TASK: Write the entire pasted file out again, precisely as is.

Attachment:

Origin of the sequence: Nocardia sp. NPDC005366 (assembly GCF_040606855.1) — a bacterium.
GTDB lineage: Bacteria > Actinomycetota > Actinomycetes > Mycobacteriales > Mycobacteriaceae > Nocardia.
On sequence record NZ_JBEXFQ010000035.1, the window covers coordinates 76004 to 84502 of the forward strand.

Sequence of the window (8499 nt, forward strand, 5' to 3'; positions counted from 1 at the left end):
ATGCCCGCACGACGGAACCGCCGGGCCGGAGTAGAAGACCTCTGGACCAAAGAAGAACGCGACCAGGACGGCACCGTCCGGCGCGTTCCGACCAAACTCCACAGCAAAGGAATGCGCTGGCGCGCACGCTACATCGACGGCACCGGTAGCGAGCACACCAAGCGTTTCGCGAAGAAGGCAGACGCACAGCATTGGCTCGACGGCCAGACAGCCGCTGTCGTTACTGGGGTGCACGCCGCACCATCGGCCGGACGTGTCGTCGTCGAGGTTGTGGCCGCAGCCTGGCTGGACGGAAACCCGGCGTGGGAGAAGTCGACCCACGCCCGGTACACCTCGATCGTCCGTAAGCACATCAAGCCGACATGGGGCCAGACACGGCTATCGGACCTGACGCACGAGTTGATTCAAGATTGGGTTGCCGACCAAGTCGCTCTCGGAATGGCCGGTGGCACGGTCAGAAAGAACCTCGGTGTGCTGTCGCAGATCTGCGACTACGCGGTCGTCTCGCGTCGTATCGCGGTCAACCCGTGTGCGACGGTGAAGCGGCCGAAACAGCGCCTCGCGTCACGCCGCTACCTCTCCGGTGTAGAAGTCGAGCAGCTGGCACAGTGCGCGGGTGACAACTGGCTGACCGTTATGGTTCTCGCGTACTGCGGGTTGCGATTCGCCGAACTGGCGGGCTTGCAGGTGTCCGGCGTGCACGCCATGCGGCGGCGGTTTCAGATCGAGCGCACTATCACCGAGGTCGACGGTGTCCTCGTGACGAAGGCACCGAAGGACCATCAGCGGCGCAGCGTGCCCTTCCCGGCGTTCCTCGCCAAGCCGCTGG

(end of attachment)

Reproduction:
Origin of the sequence: Nocardia sp. NPDC005366 (assembly GCF_040606855.1) — a bacterium.
GTDB lineage: Bacteria > Actinomycetota > Actinomycetes > Mycobacteriales > Mycobacteriaceae > Nocardia.
On sequence record NZ_JBEXFQ010000035.1, the window covers coordinates 76004 to 84502 of the forward strand.

Sequence of the window (8499 nt, forward strand, 5' to 3'; positions counted from 1 at the left end):
ATGCCCGCACGACGGAACCGCCGGGCCGGAGTAGAAGACCTCTGGACCAAAGAAGAACGCGACCAGGACGGCACCGTCCGGCGCGTTCCGACCAAACTCCACAGCAAAGGAATGCGCTGGCGCGCACGCTACATCGACGGCACCGGTAGCGAGCACACCAAGCGTTTCGCGAAGAAGGCAGACGCACAGCATTGGCTCGACGGCCAGACAGCCGCTGTCGTTACTGGGGTGCACGCCGCACCATCGGCCGGACGTGTCGTCGTCGAGGTTGTGGCCGCAGCCTGGCTGGACGGAAACCCGGCGTGGGAGAAGTCGACCCACGCCCGGTACACCTCGATCGTCCGTAAGCACATCAAGCCGACATGGGGCCAGACACGGCTATCGGACCTGACGCACGAGTTGATTCAAGATTGGGTTGCCGACCAAGTCGCTCTCGGAATGGCCGGTGGCACGGTCAGAAAGAACCTCGGTGTGCTGTCGCAGATCTGCGACTACGCGGTCGTCTCGCGTCGTATCGCGGTCAACCCGTGTGCGACGGTGAAGCGGCCGAAACAGCGCCTCGCGTCACGCCGCTACCTCTCCGGTGTAGAAGTCGAGCAGCTGGCACAGTGCGCGGGTGACAACTGGCTGACCGTTATGGTTCTCGCGTACTGCGGGTTGCGATTCGCCGAACTGGCGGGCTTGCAGGTGTCCGGCGTGCACGCCATGCGGCGGCGGTTTCAGATCGAGCGCACTATCACCGAGGTCGACGGTGTCCTCGTGACGAAGGCACCGAAGGACCATCAGCGGCGCAGCGTGCCCTTCCCGGCGTTCCTCGCCAAGCCGCTGG